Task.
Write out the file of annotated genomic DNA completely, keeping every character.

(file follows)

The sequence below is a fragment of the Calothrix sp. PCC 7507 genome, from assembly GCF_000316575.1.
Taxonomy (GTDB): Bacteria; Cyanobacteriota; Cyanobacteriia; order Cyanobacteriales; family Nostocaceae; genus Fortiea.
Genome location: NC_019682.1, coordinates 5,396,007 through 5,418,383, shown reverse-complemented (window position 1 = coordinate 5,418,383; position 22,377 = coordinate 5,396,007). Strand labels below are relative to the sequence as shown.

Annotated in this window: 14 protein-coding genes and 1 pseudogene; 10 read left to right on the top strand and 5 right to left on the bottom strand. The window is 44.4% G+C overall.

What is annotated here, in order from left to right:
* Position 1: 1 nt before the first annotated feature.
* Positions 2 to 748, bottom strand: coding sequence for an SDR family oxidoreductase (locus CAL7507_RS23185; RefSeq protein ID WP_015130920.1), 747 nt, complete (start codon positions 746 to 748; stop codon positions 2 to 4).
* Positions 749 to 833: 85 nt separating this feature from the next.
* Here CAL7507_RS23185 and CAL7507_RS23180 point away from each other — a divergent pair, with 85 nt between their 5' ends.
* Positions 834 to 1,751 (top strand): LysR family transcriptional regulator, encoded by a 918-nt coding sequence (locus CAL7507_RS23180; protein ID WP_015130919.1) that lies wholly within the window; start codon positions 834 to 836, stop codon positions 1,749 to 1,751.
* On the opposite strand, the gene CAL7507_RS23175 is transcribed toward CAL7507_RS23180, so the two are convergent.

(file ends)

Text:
The sequence below is a fragment of the Calothrix sp. PCC 7507 genome, from assembly GCF_000316575.1.
Taxonomy (GTDB): Bacteria; Cyanobacteriota; Cyanobacteriia; order Cyanobacteriales; family Nostocaceae; genus Fortiea.
Genome location: NC_019682.1, coordinates 5,396,007 through 5,418,383, shown reverse-complemented (window position 1 = coordinate 5,418,383; position 22,377 = coordinate 5,396,007). Strand labels below are relative to the sequence as shown.

Annotated in this window: 14 protein-coding genes and 1 pseudogene; 10 read left to right on the top strand and 5 right to left on the bottom strand. The window is 44.4% G+C overall.

What is annotated here, in order from left to right:
* Position 1: 1 nt before the first annotated feature.
* Positions 2 to 748, bottom strand: coding sequence for an SDR family oxidoreductase (locus CAL7507_RS23185; RefSeq protein ID WP_015130920.1), 747 nt, complete (start codon positions 746 to 748; stop codon positions 2 to 4).
* Positions 749 to 833: 85 nt separating this feature from the next.
* Here CAL7507_RS23185 and CAL7507_RS23180 point away from each other — a divergent pair, with 85 nt between their 5' ends.
* Positions 834 to 1,751 (top strand): LysR family transcriptional regulator, encoded by a 918-nt coding sequence (locus CAL7507_RS23180; protein ID WP_015130919.1) that lies wholly within the window; start codon positions 834 to 836, stop codon positions 1,749 to 1,751.
* On the opposite strand, the gene CAL7507_RS23175 is transcribed toward CAL7507_RS23180, so the two are convergent.